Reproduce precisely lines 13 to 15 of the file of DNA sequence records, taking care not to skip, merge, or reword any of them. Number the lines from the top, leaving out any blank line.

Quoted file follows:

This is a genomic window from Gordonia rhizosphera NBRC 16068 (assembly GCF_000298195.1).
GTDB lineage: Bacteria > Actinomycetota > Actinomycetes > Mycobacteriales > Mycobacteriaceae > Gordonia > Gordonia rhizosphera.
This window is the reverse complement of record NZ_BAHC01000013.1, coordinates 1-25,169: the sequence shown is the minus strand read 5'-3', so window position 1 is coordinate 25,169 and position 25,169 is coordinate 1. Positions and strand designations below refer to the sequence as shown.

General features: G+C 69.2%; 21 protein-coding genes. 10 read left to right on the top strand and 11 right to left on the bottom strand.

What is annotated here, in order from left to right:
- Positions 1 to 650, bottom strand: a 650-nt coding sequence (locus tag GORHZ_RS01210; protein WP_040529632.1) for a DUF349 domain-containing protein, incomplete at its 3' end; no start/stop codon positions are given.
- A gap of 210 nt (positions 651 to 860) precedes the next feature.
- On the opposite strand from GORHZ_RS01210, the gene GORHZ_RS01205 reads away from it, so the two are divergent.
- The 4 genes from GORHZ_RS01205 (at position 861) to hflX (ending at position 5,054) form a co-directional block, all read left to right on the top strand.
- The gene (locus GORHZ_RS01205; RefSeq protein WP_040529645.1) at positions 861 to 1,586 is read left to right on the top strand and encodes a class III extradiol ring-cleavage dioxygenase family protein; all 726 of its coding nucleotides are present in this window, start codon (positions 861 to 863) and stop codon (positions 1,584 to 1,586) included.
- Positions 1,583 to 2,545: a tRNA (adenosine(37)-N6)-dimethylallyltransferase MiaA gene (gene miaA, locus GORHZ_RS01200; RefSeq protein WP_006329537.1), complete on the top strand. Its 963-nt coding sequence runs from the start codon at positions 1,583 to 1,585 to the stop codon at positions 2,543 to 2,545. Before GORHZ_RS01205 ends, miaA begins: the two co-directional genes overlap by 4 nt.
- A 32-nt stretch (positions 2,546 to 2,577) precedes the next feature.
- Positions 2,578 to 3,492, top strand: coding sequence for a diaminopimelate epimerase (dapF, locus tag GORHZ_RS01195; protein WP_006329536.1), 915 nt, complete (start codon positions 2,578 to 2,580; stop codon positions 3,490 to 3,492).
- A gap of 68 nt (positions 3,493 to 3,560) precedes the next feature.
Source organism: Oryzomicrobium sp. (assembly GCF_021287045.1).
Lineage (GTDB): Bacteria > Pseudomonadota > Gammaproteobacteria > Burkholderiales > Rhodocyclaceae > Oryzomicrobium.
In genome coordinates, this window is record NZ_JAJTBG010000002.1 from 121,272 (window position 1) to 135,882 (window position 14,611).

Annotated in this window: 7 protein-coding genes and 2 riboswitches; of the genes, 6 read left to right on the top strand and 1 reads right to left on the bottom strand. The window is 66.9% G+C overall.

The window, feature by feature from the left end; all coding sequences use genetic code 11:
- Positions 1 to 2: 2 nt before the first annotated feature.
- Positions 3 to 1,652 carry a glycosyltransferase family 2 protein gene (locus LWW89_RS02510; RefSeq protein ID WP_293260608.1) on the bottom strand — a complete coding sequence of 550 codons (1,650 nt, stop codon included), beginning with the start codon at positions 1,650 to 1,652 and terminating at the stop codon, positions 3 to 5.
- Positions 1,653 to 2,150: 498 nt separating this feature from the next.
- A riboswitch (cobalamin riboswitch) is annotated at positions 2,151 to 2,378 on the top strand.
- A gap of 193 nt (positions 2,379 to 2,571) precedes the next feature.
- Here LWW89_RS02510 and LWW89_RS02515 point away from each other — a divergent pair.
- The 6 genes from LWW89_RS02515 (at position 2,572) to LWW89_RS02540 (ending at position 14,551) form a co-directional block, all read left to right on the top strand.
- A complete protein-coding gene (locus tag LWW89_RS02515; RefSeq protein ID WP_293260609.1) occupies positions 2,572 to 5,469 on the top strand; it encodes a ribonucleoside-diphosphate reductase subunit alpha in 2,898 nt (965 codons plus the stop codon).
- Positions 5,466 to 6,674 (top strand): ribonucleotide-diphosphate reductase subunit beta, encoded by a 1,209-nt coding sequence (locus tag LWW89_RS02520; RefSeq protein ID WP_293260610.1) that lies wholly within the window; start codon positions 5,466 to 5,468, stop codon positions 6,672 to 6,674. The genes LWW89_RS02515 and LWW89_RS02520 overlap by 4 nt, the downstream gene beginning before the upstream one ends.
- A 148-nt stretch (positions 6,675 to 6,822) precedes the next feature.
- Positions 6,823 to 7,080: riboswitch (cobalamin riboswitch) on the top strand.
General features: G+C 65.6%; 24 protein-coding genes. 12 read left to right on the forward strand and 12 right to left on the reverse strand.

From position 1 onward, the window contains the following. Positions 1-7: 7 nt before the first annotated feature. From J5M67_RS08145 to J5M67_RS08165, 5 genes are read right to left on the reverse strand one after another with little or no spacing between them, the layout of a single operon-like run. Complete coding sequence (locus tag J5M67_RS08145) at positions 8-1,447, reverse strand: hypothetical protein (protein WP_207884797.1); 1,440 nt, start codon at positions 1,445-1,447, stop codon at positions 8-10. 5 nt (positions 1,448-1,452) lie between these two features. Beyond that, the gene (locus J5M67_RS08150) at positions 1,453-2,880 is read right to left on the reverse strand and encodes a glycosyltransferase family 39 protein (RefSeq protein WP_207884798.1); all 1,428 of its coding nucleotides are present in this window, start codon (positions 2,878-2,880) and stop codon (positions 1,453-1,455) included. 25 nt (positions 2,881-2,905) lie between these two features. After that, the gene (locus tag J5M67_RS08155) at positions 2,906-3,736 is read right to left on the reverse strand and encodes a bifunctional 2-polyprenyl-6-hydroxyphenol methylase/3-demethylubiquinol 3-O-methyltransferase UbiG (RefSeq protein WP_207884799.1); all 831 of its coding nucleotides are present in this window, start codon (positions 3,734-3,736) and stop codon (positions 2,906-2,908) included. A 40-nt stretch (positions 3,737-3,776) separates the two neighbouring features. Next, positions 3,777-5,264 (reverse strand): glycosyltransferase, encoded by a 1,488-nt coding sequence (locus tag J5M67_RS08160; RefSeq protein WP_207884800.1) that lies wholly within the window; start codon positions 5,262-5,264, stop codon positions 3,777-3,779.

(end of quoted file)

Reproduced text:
- Positions 2,578 to 3,492, top strand: coding sequence for a diaminopimelate epimerase (dapF, locus tag GORHZ_RS01195; protein WP_006329536.1), 915 nt, complete (start codon positions 2,578 to 2,580; stop codon positions 3,490 to 3,492).
- A gap of 68 nt (positions 3,493 to 3,560) precedes the next feature.
Source organism: Oryzomicrobium sp. (assembly GCF_021287045.1).